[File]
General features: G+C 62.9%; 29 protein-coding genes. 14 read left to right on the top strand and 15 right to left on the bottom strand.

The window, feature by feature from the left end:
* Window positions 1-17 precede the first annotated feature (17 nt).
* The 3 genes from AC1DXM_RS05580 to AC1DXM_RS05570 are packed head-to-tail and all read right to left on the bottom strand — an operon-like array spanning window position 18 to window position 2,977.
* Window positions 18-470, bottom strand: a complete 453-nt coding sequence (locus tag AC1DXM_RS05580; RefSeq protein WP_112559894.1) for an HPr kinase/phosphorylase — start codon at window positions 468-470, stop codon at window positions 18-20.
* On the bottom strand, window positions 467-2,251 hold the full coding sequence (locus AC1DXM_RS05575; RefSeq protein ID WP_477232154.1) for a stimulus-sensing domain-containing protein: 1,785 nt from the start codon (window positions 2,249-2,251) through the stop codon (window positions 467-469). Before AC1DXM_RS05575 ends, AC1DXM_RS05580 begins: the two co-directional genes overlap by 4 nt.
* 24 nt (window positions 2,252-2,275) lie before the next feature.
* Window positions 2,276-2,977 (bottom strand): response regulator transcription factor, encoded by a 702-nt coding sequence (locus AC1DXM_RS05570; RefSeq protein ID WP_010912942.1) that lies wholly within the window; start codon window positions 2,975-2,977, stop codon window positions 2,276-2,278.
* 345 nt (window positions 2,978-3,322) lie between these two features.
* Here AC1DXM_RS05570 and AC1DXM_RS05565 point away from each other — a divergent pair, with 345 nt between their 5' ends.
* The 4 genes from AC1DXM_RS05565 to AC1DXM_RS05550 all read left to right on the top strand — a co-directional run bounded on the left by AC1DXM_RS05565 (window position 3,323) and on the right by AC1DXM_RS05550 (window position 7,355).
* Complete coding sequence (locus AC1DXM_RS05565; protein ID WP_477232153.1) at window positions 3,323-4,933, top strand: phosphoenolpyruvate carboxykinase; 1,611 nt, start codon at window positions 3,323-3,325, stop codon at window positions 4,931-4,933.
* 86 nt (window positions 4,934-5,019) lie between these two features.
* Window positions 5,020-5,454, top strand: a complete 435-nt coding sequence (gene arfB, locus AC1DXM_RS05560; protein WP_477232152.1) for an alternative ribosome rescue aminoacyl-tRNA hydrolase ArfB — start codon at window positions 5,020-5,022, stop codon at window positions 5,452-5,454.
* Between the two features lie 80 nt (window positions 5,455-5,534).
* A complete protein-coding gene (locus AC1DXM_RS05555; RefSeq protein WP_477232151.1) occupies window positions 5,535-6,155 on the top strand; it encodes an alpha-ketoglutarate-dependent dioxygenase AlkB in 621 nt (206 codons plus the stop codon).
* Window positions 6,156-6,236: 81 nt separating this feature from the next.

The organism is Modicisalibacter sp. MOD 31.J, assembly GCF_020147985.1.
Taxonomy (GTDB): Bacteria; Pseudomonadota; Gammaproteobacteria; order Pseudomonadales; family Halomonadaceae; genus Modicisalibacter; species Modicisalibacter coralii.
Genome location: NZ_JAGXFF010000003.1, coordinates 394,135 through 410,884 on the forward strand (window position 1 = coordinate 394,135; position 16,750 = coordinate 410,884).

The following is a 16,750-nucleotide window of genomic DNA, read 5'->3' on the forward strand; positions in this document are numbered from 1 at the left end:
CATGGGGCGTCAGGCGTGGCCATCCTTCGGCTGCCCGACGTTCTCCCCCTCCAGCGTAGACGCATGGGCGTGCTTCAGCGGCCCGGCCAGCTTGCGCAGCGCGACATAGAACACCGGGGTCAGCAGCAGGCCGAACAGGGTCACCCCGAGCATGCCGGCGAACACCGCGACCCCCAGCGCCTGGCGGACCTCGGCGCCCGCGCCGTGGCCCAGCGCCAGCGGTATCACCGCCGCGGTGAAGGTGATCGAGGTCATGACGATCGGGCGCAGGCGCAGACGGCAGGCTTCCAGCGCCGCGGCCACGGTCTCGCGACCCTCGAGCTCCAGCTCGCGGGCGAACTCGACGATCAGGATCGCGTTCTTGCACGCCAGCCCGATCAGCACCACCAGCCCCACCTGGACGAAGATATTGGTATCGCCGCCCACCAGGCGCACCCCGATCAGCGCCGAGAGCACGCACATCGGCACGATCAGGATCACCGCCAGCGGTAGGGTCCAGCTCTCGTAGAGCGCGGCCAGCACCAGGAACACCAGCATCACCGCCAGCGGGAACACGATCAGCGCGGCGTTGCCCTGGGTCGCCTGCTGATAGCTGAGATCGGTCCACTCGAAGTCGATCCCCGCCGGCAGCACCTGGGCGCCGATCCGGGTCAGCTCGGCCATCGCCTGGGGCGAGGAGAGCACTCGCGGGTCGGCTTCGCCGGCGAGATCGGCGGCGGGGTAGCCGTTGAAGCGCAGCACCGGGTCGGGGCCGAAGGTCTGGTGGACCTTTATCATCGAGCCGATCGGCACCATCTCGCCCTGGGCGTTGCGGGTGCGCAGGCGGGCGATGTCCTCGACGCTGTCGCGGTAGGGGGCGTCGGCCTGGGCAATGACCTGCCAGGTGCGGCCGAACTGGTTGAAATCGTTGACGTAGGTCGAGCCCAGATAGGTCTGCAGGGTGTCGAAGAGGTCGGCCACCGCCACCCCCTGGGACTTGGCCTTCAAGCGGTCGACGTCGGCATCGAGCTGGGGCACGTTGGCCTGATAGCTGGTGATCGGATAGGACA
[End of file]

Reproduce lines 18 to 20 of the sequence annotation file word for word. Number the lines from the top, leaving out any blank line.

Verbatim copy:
The organism is Modicisalibacter sp. MOD 31.J, assembly GCF_020147985.1.
Taxonomy (GTDB): Bacteria; Pseudomonadota; Gammaproteobacteria; order Pseudomonadales; family Halomonadaceae; genus Modicisalibacter; species Modicisalibacter coralii.
Genome location: NZ_JAGXFF010000003.1, coordinates 394,135 through 410,884 on the forward strand (window position 1 = coordinate 394,135; position 16,750 = coordinate 410,884).